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Rays 2020 MLB draft preview and open thread

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How to watch and more on what’s to come.

2018 Major League Baseball Draft
This kind of production is unlikely for 2020

In a season where nothing has been normal the Major League Baseball amateur draft is no exception. The draft is considerably shorter going from 40 rounds to 5.

This week’s five-round draft will be split into two days, with the first round and Competitive Balance Round A starting at 7 p.m. on June 10 — broadcast simultaneously on MLB Network and ESPN — and the second through fifth rounds beginning at 5 p.m. on Thursday, June 11 (MLBN and ESPN2).

This will be the first time the MLB Draft is held over the course of two days since 2008. It was a three-day event from 2009-19. This year’s event will mark the first time that multiple networks will provide live primetime coverage of the MLB June Draft.

Rays senior vice president, baseball operations/general manager Erik Neander, Senior Vice President will be one of the 30 baseball-operations officials featured remotely during the TV broadcast of the draft.

There is chatter that some teams are going to be very limited in what they will be afforded to spend even in this shortened draft. I hope the Tampa Bay Rays aren’t in this position, as it would mean when they traded picks in the pick swap with the St. Louis Cardinals as part of the Matthew Liberatore for Randy Arozarena and Jose Martinez trade, the return was far less valuable.

There is a hard cap on spending in the draft, but the Rays have been one of the most aggressive teams in acquiring extra draft picks where they can, so hopefully this continues. They have $7,474,600 to spend on their picks.

Losing rounds 6-10 isn’t all that meaningful, as somewhere around the seventh or eighth round in the normal format, teams start taking college seniors that’ll sign for almost nothing in order to move money to pay an early draft pick more or get somebody in the 11th round that might demand far more than the $125,000 a team could give without it counting against their pool.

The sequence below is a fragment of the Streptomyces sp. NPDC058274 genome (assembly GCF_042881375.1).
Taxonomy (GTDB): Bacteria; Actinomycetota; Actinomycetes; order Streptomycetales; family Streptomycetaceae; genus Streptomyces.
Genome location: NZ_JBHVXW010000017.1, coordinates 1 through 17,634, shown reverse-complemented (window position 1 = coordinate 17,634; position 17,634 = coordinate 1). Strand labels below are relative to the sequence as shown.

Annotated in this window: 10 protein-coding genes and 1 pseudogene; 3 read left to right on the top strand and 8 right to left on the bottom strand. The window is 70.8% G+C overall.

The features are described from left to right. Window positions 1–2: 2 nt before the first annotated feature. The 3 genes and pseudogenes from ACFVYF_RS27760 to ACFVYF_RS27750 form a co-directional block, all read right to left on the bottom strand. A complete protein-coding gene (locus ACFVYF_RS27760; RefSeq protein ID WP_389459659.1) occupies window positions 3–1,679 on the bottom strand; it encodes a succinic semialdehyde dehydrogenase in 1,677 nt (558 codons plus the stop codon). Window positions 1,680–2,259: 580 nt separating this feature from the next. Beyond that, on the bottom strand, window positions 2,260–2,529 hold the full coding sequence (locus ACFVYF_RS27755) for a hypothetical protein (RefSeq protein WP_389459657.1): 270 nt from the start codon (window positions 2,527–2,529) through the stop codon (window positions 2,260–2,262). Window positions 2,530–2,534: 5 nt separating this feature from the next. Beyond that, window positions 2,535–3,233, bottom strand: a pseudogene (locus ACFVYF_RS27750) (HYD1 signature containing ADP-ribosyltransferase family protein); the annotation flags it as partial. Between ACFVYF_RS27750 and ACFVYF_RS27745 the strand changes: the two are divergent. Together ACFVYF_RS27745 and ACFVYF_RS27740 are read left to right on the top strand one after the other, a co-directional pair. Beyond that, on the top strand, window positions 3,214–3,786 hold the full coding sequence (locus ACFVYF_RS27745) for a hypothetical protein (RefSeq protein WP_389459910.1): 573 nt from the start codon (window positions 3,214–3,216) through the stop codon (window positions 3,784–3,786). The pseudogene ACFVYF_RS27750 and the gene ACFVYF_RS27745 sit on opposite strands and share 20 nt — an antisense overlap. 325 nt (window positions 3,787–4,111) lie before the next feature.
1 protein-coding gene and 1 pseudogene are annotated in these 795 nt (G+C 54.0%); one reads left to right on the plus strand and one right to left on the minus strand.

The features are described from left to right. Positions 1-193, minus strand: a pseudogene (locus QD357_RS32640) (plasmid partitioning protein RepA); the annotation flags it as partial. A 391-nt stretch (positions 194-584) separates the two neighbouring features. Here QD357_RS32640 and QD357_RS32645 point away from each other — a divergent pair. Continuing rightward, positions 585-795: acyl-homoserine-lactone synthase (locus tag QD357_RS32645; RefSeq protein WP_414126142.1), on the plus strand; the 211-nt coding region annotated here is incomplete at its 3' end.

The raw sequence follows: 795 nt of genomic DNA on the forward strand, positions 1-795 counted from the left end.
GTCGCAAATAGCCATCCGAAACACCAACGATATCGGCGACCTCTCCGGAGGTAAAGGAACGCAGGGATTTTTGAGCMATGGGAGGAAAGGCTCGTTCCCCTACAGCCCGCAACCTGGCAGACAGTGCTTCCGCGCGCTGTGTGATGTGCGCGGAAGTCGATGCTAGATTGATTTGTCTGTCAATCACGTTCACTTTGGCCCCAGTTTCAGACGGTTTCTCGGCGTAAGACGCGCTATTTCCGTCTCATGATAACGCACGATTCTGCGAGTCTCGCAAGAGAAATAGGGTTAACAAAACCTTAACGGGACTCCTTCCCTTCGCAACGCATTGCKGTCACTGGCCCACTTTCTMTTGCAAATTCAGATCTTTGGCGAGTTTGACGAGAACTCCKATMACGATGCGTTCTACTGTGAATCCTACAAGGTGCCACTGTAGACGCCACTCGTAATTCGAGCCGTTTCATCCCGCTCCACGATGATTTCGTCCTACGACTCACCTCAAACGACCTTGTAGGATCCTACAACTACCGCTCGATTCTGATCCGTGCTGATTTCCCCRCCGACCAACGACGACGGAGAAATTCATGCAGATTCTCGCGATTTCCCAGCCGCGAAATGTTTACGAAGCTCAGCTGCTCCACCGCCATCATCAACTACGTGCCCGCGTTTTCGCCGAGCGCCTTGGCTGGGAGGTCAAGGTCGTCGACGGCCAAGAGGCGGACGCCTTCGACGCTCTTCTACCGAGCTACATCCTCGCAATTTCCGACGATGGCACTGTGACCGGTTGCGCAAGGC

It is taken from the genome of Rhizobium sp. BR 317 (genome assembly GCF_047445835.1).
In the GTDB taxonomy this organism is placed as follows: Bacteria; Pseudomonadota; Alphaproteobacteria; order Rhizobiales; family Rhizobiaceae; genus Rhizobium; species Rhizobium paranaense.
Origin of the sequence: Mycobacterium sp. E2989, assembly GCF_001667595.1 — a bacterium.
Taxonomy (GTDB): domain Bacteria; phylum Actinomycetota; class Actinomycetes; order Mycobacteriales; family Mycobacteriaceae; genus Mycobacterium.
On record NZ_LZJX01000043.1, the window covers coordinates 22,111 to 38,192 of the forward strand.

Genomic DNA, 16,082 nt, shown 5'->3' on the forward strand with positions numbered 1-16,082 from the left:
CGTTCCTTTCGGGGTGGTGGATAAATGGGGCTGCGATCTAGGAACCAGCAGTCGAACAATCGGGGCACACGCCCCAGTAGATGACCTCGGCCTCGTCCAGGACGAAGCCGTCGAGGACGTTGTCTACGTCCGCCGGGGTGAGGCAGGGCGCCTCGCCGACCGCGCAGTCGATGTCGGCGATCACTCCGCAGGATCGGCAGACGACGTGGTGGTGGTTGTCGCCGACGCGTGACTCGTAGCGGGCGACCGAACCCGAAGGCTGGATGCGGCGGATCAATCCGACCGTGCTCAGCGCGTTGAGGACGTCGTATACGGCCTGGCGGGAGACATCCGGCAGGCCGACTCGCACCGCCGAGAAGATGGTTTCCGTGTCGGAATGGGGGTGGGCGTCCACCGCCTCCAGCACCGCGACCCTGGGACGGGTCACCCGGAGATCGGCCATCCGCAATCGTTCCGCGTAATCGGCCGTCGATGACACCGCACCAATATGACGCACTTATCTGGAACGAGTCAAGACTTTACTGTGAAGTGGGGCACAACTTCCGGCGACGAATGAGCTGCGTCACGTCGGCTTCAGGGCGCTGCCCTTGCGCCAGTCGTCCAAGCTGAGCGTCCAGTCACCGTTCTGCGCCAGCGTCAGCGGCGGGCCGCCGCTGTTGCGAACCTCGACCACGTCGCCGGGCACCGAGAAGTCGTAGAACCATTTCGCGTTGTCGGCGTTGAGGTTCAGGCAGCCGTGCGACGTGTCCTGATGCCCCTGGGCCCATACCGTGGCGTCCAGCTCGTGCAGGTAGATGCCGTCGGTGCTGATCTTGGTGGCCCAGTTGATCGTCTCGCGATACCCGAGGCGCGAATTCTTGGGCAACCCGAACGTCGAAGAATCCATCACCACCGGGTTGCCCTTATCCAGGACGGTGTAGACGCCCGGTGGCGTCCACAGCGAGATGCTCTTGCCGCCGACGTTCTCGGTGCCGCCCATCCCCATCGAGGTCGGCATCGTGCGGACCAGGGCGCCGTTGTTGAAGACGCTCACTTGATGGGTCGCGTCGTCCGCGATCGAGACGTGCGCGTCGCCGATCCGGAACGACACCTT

The bigger loss is the ability to get this players in the 11th to 15th round, as any player that isn’t drafted this year can’t sign for more than $20,000. High school players that are in that fifth-to-eighth round talent range are going to be more difficult to sign as college becomes much more attractive for players not drafted in the five rounds.

The Rays have the following draft picks:

24 (Round 1)
37 (Competitive Balance Round A) (via Cardinals)
57 (Round 2)
96 (Round 3)
125 (Round 4)
155 (Round 5)

The draft will conclude Night 1 with the 37th overall pick, making the Rays the caboose of the televised event.

In baseball, you can’t afford to draft for need, as any player is realistically three-to-five years away, even if you foresee a future need. Teams need to take the best player and just figure it out down the line. The one exception is you to be cognizant of a split of position players and pitchers overall.

The Rays’ farm system is stacked, but the pitching side is slightly less so than the position-player side. Fortunately, the 2020 draft is loaded with college pitchers, so this should be an excellent opportunity for the Rays to pick up a couple arms to add to their stockpile of prospects.

Over the past month, the staff previewed a number of potential selections in a series of mock drafts:

Brad’s mock draft
Danny’s mock draft
Homin’s mock draft
JT’s mock draft
Scott’s mock draft

We also collected mock drafts from several publications with industry sources.